I’ll be honest: for writing this has been a hard month. More details below, just know that I am writing daily, early in the morning. There were just more days this month where it was difficult. To get out of bed. To put words to paper. To keep believing in the outcome. So focussing on the process was key.
Another month has passed and looking back, I see that dedication, even if it meant only writing 150 words in the morning (did I wake up for this @#$%?) pays off. It’s the process, not the output that matters.
What do I mean when I say that. Well, if I were to judge my writing by the daily output this month, I’d say it was a poor month compared to others. Most days I did not reach my 500 word minimum, and other roles I have in life demanded some more attention. Which is fine. I am after all someone who chooses to write in his spare time, not a professional, published author. Yet.
If I look at the process it was a great month. Every day, barring four, I woke up early and wrote. If I really didn’t feel like working on the main story I intend to finish, I worked on writing up the D&D adventure I run as a GM. If that didn’t capture my interest, I scribbled about the world, character backstory or pondered how the overall arch of the story should change given all the material I added over the last ninety days.
Just stick with it. That’s all I can say. Because the process is there for a reason. The daily time set aside to write – first thing for me – and listening to an audiobook on writing, in my case Sol Stein’s On Writing, to help spark ideas, means that whatever time I have set aside per day for the craft is spent on it. What I produce in that time is not as important as that I produce something in that time.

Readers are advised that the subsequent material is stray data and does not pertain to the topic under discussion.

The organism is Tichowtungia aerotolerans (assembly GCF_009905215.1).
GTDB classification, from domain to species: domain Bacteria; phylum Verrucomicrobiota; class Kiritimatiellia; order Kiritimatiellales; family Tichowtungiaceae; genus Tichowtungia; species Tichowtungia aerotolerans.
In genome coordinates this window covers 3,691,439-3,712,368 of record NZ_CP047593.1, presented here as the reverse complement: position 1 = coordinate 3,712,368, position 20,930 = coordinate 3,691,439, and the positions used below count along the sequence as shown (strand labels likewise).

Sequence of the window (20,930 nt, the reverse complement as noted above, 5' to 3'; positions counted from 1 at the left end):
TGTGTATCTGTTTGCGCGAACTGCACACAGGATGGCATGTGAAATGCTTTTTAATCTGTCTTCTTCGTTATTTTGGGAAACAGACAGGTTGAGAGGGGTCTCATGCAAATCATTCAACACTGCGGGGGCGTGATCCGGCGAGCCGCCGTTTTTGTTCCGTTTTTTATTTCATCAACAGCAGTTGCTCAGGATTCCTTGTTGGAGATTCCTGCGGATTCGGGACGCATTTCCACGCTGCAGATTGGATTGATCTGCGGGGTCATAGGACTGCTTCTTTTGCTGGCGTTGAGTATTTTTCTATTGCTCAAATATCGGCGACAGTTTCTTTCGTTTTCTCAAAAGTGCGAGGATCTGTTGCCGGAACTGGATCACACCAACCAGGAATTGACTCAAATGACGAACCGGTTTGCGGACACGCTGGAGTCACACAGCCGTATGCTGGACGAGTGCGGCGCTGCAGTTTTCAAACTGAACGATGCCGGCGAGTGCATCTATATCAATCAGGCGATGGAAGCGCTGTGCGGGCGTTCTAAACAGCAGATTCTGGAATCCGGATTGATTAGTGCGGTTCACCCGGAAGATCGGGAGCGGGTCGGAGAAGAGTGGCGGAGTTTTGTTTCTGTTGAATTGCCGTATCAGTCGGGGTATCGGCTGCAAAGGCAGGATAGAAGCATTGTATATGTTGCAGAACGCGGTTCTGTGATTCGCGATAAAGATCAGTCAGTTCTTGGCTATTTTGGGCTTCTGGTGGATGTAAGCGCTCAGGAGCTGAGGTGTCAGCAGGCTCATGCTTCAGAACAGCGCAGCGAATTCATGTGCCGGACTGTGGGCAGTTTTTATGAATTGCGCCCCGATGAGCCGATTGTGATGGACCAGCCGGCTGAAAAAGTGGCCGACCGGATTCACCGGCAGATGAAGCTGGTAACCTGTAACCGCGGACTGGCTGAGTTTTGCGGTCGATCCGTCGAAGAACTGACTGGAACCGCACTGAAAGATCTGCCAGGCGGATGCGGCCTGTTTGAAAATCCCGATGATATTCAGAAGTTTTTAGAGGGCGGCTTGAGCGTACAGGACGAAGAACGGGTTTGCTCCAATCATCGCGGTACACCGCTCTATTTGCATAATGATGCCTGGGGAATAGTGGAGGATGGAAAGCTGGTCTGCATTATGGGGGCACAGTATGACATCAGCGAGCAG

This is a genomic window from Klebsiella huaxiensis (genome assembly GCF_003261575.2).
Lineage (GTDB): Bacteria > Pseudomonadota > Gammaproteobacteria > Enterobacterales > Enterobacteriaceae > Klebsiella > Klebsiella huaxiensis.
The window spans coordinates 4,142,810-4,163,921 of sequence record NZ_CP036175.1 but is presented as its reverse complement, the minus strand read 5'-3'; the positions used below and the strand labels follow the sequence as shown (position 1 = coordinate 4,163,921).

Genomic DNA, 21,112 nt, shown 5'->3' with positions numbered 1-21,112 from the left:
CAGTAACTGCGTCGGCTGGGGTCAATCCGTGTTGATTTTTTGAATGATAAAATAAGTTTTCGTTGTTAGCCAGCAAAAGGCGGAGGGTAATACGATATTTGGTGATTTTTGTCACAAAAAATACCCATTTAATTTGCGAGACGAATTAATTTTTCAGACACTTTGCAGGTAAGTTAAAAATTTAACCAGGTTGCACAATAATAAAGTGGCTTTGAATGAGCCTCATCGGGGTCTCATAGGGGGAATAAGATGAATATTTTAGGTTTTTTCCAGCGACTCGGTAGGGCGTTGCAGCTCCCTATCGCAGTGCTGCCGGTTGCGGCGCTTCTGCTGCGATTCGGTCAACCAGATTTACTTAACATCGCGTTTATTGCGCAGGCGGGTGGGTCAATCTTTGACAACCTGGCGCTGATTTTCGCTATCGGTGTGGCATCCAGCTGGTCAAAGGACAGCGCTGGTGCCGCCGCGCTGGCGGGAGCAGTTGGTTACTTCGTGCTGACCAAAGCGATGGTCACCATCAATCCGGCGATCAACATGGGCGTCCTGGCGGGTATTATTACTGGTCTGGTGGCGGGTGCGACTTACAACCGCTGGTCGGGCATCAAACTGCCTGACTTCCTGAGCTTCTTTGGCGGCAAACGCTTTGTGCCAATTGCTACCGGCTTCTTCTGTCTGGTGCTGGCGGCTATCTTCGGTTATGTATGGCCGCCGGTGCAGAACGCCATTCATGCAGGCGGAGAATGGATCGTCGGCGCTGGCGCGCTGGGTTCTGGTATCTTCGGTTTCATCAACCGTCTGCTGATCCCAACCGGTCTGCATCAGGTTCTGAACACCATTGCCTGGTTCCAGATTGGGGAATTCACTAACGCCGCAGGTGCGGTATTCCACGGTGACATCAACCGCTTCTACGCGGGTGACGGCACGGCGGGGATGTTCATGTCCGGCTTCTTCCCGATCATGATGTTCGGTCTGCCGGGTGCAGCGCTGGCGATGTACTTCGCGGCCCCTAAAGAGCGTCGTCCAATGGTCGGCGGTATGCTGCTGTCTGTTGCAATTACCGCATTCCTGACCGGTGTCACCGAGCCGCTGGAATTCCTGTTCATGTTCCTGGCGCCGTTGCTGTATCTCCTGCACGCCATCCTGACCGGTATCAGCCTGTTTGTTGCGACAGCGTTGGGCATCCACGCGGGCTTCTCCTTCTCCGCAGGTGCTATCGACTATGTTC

Why? I would best compare it to physical fitness. Just like I don’t get physically fit from one bout at the gym, I won’t become a better writer by only writing one time.
Physical fitness is a combination of nutrition, training and resting. Writing fitness is also a combination of nurturing my creativity, training my craft and recovering from using my well of inspiration.
In both areas, regularity and consistency are key to progress. That is why the process matters more than the output.
Don’t get me wrong, I still hold myself to the goal of finishing and publishing this book by the end of this year. That why I exert all of this effort. But as the prerequisite of publishing a book is actually having a written manuscript, it will pay off to focus on the process of writing the book, rather than on the act of finishing the book.
Sticking with it paid off. I connected the new parts with what was already written, and though I see a good deal of work for the fourth draft, in this current third draft there are many good things I can work with to shape the story. I am blessed to find myself in the luxurious position of having to whittle away the excess marble as I carve out the true story from the 65K words now on paper.
Where do I stand today? I’m about 75% into the 3rd draft. At this stage I know that I will want to rewrite what now are the two pre-final chapters. The climax as wrote it in the first two drafts is not satisfying enough for me as an author, nor does it tie in well with the plot as it has developed during this rewrite. The main theme is still there, as are the key characters. The unfolding and intensity of the events as they unfold just needs some work. As I see it today.
Wherever you are, if you are writing and focussed on the end result, just remember: let the process work for you. Results will follow.